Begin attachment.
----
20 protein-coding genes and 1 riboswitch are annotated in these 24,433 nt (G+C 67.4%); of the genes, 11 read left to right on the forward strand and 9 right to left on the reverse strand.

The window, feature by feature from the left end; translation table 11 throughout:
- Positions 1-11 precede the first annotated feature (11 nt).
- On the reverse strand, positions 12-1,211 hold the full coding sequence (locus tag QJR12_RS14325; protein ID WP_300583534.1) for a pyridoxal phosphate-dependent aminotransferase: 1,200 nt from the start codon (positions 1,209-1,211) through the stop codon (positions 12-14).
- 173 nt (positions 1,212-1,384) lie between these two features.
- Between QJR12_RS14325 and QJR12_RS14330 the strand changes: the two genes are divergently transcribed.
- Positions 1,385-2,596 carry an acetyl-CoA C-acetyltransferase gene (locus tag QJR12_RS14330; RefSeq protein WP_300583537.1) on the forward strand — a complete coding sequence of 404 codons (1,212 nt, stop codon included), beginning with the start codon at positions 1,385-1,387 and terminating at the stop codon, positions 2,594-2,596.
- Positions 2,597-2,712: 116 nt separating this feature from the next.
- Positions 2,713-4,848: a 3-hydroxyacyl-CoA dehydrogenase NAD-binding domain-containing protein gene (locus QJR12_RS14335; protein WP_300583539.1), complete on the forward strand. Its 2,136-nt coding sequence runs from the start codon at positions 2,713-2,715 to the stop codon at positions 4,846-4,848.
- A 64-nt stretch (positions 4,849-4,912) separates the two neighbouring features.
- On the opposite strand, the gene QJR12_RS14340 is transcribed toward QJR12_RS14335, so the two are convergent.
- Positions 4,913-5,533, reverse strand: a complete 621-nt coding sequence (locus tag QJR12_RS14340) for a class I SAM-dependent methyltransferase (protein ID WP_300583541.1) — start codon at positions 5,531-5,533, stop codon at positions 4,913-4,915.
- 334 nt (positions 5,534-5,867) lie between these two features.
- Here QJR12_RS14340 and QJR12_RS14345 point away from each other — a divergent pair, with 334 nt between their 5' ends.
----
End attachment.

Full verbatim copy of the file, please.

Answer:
20 protein-coding genes and 1 riboswitch are annotated in these 24,433 nt (G+C 67.4%); of the genes, 11 read left to right on the forward strand and 9 right to left on the reverse strand.

The window, feature by feature from the left end; translation table 11 throughout:
- Positions 1-11 precede the first annotated feature (11 nt).
- On the reverse strand, positions 12-1,211 hold the full coding sequence (locus tag QJR12_RS14325; protein ID WP_300583534.1) for a pyridoxal phosphate-dependent aminotransferase: 1,200 nt from the start codon (positions 1,209-1,211) through the stop codon (positions 12-14).
- 173 nt (positions 1,212-1,384) lie between these two features.
- Between QJR12_RS14325 and QJR12_RS14330 the strand changes: the two genes are divergently transcribed.
- Positions 1,385-2,596 carry an acetyl-CoA C-acetyltransferase gene (locus tag QJR12_RS14330; RefSeq protein WP_300583537.1) on the forward strand — a complete coding sequence of 404 codons (1,212 nt, stop codon included), beginning with the start codon at positions 1,385-1,387 and terminating at the stop codon, positions 2,594-2,596.
- Positions 2,597-2,712: 116 nt separating this feature from the next.
- Positions 2,713-4,848: a 3-hydroxyacyl-CoA dehydrogenase NAD-binding domain-containing protein gene (locus QJR12_RS14335; protein WP_300583539.1), complete on the forward strand. Its 2,136-nt coding sequence runs from the start codon at positions 2,713-2,715 to the stop codon at positions 4,846-4,848.
- A 64-nt stretch (positions 4,849-4,912) separates the two neighbouring features.
- On the opposite strand, the gene QJR12_RS14340 is transcribed toward QJR12_RS14335, so the two are convergent.
- Positions 4,913-5,533, reverse strand: a complete 621-nt coding sequence (locus tag QJR12_RS14340) for a class I SAM-dependent methyltransferase (protein ID WP_300583541.1) — start codon at positions 5,531-5,533, stop codon at positions 4,913-4,915.
- 334 nt (positions 5,534-5,867) lie between these two features.
- Here QJR12_RS14340 and QJR12_RS14345 point away from each other — a divergent pair, with 334 nt between their 5' ends.